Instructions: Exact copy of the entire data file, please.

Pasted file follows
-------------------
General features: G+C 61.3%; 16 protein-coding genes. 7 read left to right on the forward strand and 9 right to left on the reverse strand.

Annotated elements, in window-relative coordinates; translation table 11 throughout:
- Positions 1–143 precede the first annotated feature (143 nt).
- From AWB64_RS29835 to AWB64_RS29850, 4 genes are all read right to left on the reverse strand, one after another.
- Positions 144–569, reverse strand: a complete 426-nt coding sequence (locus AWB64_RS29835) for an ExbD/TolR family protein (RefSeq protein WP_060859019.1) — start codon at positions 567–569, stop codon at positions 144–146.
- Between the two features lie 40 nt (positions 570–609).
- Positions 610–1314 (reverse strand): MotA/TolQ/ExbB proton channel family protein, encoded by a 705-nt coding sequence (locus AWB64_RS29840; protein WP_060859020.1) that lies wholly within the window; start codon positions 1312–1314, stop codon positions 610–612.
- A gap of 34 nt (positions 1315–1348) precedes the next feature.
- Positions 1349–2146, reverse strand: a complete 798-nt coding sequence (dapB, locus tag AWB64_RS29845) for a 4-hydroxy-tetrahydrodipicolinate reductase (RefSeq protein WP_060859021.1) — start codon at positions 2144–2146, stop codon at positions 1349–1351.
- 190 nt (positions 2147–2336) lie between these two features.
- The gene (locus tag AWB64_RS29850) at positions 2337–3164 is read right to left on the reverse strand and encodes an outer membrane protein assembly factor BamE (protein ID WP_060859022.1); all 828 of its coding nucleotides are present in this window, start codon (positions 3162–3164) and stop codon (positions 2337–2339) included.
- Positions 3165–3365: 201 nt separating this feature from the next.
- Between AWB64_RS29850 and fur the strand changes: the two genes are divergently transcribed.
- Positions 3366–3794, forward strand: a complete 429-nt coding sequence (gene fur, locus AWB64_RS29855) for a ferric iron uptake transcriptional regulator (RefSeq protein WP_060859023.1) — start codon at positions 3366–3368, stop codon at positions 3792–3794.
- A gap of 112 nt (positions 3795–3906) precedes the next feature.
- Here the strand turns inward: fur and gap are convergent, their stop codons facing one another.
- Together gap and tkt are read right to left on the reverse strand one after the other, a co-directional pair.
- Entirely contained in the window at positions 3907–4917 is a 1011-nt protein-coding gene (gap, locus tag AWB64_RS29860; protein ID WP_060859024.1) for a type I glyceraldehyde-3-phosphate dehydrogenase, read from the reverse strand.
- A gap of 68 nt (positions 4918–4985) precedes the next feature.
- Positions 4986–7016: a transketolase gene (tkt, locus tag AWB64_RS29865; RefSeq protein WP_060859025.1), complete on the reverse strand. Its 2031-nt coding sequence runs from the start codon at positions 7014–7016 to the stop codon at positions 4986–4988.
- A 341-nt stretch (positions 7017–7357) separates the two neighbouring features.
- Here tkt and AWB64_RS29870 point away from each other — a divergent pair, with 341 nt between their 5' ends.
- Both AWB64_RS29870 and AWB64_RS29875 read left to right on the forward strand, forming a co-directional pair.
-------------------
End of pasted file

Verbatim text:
General features: G+C 61.3%; 16 protein-coding genes. 7 read left to right on the forward strand and 9 right to left on the reverse strand.

Annotated elements, in window-relative coordinates; translation table 11 throughout:
- Positions 1–143 precede the first annotated feature (143 nt).
- From AWB64_RS29835 to AWB64_RS29850, 4 genes are all read right to left on the reverse strand, one after another.
- Positions 144–569, reverse strand: a complete 426-nt coding sequence (locus AWB64_RS29835) for an ExbD/TolR family protein (RefSeq protein WP_060859019.1) — start codon at positions 567–569, stop codon at positions 144–146.
- Between the two features lie 40 nt (positions 570–609).
- Positions 610–1314 (reverse strand): MotA/TolQ/ExbB proton channel family protein, encoded by a 705-nt coding sequence (locus AWB64_RS29840; protein WP_060859020.1) that lies wholly within the window; start codon positions 1312–1314, stop codon positions 610–612.
- A gap of 34 nt (positions 1315–1348) precedes the next feature.
- Positions 1349–2146, reverse strand: a complete 798-nt coding sequence (dapB, locus tag AWB64_RS29845) for a 4-hydroxy-tetrahydrodipicolinate reductase (RefSeq protein WP_060859021.1) — start codon at positions 2144–2146, stop codon at positions 1349–1351.
- 190 nt (positions 2147–2336) lie between these two features.
- The gene (locus tag AWB64_RS29850) at positions 2337–3164 is read right to left on the reverse strand and encodes an outer membrane protein assembly factor BamE (protein ID WP_060859022.1); all 828 of its coding nucleotides are present in this window, start codon (positions 3162–3164) and stop codon (positions 2337–2339) included.
- Positions 3165–3365: 201 nt separating this feature from the next.
- Between AWB64_RS29850 and fur the strand changes: the two genes are divergently transcribed.
- Positions 3366–3794, forward strand: a complete 429-nt coding sequence (gene fur, locus AWB64_RS29855) for a ferric iron uptake transcriptional regulator (RefSeq protein WP_060859023.1) — start codon at positions 3366–3368, stop codon at positions 3792–3794.
- A gap of 112 nt (positions 3795–3906) precedes the next feature.
- Here the strand turns inward: fur and gap are convergent, their stop codons facing one another.
- Together gap and tkt are read right to left on the reverse strand one after the other, a co-directional pair.
- Entirely contained in the window at positions 3907–4917 is a 1011-nt protein-coding gene (gap, locus tag AWB64_RS29860; protein ID WP_060859024.1) for a type I glyceraldehyde-3-phosphate dehydrogenase, read from the reverse strand.
- A gap of 68 nt (positions 4918–4985) precedes the next feature.
- Positions 4986–7016: a transketolase gene (tkt, locus tag AWB64_RS29865; RefSeq protein WP_060859025.1), complete on the reverse strand. Its 2031-nt coding sequence runs from the start codon at positions 7014–7016 to the stop codon at positions 4986–4988.
- A 341-nt stretch (positions 7017–7357) separates the two neighbouring features.
- Here tkt and AWB64_RS29870 point away from each other — a divergent pair, with 341 nt between their 5' ends.
- Both AWB64_RS29870 and AWB64_RS29875 read left to right on the forward strand, forming a co-directional pair.